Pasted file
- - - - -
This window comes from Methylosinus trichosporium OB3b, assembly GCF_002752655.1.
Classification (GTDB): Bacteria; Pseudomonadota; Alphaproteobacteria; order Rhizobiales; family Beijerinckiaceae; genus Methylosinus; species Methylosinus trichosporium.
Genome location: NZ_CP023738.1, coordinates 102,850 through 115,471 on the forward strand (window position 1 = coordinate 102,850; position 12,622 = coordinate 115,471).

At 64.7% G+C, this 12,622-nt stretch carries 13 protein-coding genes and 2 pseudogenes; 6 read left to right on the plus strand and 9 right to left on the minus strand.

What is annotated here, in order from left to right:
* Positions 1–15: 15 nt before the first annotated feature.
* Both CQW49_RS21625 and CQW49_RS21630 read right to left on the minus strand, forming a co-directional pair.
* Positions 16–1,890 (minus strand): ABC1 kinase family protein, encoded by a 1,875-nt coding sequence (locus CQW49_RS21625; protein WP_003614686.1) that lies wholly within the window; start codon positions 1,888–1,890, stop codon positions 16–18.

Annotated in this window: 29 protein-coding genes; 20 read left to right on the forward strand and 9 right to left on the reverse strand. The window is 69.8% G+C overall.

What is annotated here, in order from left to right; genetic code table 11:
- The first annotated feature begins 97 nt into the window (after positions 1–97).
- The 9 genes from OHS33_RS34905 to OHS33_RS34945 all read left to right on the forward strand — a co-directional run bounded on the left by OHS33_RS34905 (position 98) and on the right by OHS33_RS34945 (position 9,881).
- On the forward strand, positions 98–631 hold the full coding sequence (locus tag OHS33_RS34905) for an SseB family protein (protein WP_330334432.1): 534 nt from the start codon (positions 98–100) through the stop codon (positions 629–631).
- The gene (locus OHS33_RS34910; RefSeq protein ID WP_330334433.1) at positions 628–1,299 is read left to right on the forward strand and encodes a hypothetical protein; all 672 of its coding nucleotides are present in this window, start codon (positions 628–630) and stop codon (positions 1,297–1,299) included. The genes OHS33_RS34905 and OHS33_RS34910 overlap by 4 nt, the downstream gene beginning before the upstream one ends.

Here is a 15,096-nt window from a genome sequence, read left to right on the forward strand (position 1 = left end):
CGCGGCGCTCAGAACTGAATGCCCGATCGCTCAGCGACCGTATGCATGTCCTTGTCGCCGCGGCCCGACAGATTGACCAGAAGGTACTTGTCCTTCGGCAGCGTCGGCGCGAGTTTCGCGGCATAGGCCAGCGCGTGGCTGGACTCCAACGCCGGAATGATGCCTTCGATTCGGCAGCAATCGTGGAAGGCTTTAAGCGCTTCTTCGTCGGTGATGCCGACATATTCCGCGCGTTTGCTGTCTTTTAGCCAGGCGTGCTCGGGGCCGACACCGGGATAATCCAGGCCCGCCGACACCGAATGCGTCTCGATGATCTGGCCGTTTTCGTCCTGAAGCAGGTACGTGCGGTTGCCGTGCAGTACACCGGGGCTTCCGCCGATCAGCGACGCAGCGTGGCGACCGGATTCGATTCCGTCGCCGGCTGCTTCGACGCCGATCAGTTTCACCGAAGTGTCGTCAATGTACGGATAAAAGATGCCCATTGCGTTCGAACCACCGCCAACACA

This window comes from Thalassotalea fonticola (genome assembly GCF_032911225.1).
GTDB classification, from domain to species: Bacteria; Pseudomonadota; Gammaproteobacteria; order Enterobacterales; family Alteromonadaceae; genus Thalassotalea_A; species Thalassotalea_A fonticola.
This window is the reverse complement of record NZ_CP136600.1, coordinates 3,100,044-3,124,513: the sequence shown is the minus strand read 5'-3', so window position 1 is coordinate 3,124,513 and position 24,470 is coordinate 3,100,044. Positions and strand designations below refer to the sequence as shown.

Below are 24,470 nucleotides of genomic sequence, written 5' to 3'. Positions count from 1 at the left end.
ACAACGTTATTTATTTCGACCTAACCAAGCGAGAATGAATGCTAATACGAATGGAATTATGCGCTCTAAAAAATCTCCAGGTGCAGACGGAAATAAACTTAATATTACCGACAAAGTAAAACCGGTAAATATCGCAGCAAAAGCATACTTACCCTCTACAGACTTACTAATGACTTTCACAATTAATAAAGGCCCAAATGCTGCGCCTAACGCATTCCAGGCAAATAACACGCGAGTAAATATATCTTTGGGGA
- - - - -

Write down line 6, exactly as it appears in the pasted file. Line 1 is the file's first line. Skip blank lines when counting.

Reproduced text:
* Positions 1–15: 15 nt before the first annotated feature.